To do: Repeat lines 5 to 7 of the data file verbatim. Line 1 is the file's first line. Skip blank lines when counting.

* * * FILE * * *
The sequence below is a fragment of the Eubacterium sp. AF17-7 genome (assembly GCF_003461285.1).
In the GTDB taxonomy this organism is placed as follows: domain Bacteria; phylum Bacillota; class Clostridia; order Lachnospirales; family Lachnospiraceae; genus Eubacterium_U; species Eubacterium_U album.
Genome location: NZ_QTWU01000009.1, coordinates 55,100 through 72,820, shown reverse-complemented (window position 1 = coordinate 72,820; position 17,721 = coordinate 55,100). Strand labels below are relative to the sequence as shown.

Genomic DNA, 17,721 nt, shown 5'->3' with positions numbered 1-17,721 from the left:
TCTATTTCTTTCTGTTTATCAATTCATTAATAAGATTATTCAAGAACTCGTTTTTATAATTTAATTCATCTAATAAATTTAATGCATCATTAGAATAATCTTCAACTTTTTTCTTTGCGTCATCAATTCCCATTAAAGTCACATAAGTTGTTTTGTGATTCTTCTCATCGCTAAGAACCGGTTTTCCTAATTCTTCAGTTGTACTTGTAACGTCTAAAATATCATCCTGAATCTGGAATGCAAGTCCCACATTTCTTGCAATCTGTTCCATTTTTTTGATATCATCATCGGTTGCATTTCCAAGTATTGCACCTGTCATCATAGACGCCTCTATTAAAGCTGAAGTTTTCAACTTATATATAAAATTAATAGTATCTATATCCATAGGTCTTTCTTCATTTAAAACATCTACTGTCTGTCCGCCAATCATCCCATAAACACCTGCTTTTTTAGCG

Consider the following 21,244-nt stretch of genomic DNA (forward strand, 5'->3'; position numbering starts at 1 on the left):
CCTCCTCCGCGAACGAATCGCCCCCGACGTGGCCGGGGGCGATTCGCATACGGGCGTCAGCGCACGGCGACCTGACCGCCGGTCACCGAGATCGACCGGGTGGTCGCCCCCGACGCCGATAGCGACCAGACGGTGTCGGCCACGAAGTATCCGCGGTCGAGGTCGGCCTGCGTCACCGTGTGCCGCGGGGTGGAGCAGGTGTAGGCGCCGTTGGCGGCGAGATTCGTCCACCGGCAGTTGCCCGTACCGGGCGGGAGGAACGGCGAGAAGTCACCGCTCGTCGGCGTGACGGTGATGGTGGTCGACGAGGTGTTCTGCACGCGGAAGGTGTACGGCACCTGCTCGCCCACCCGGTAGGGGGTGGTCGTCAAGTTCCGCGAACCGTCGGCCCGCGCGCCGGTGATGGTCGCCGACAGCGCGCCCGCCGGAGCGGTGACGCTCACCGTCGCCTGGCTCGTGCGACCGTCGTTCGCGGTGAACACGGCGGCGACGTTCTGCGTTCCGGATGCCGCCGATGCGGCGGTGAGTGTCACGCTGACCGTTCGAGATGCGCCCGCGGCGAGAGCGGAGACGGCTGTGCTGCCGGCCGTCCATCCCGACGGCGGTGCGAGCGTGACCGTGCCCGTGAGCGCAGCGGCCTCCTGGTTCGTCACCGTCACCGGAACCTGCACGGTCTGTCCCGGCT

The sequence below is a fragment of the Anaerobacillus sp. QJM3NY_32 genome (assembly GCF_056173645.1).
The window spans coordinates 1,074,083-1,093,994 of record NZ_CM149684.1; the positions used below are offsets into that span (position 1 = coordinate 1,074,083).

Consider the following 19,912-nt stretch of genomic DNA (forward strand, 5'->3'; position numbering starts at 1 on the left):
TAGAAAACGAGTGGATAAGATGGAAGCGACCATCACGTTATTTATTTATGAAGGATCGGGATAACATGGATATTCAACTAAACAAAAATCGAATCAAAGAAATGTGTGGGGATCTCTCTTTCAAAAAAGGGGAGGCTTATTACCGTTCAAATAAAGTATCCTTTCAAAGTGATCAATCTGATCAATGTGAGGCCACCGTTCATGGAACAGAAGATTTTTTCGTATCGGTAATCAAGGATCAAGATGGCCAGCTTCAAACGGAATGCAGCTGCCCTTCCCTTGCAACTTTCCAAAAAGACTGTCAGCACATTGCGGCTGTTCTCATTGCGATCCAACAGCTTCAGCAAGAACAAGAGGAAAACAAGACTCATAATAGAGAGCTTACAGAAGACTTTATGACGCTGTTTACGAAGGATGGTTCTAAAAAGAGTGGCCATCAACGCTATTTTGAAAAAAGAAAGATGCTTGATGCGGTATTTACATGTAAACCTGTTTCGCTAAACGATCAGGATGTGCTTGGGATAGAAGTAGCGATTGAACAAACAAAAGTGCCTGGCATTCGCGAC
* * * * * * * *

TCTATTTCTTTCTGTTTATCAATTCATTAATAAGATTATTCAAGAACTCGTTTTTATAATTTAATTCATCTAATAAATTTAATGCATCATTAGAATAATCTTCAACTTTTTTCTTTGCGTCATCAATTCCCATTAAAGTCACATAAGTTGTTTTGTGATTCTTCTCATCGCTAAGAACCGGTTTTCCTAATTCTTCAGTTGTACTTGTAACGTCTAAAATATCATCCTGAATCTGGAATGCAAGTCCCACATTTCTTGCAATCTGTTCCATTTTTTTGATATCATCATCGGTTGCATTTCCAAGTATTGCACCTGTCATCATAGACGCCTCTATTAAAGCTGAAGTTTTCAACTTATATATAAAATTAATAGTATCTATATCCATAGGTCTTTCTTCATTTAAAACATCTACTGTCTGTCCGCCAATCATCCCATAAACACCTGCTTTTTTAGCG

Consider the following 21,244-nt stretch of genomic DNA (forward strand, 5'->3'; position numbering starts at 1 on the left):
CCTCCTCCGCGAACGAATCGCCCCCGACGTGGCCGGGGGCGATTCGCATACGGGCGTCAGCGCACGGCGACCTGACCGCCGGTCACCGAGATCGACCGGGTGGTCGCCCCCGACGCCGATAGCGACCAGACGGTGTCGGCCACGAAGTATCCGCGGTCGAGGTCGGCCTGCGTCACCGTGTGCCGCGGGGTGGAGCAGGTGTAGGCGCCGTTGGCGGCGAGATTCGTCCACCGGCAGTTGCCCGTACCGGGCGGGAGGAACGGCGAGAAGTCACCGCTCGTCGGCGTGACGGTGATGGTGGTCGACGAGGTGTTCTGCACGCGGAAGGTGTACGGCACCTGCTCGCCCACCCGGTAGGGGGTGGTCGTCAAGTTCCGCGAACCGTCGGCCCGCGCGCCGGTGATGGTCGCCGACAGCGCGCCCGCCGGAGCGGTGACGCTCACCGTCGCCTGGCTCGTGCGACCGTCGTTCGCGGTGAACACGGCGGCGACGTTCTGCGTTCCGGATGCCGCCGATGCGGCGGTGAGTGTCACGCTGACCGTTCGAGATGCGCCCGCGGCGAGAGCGGAGACGGCTGTGCTGCCGGCCGTCCATCCCGACGGCGGTGCGAGCGTGACCGTGCCCGTGAGCGCAGCGGCCTCCTGGTTCGTCACCGTCACCGGAACCTGCACGGTCTGTCCCGGCT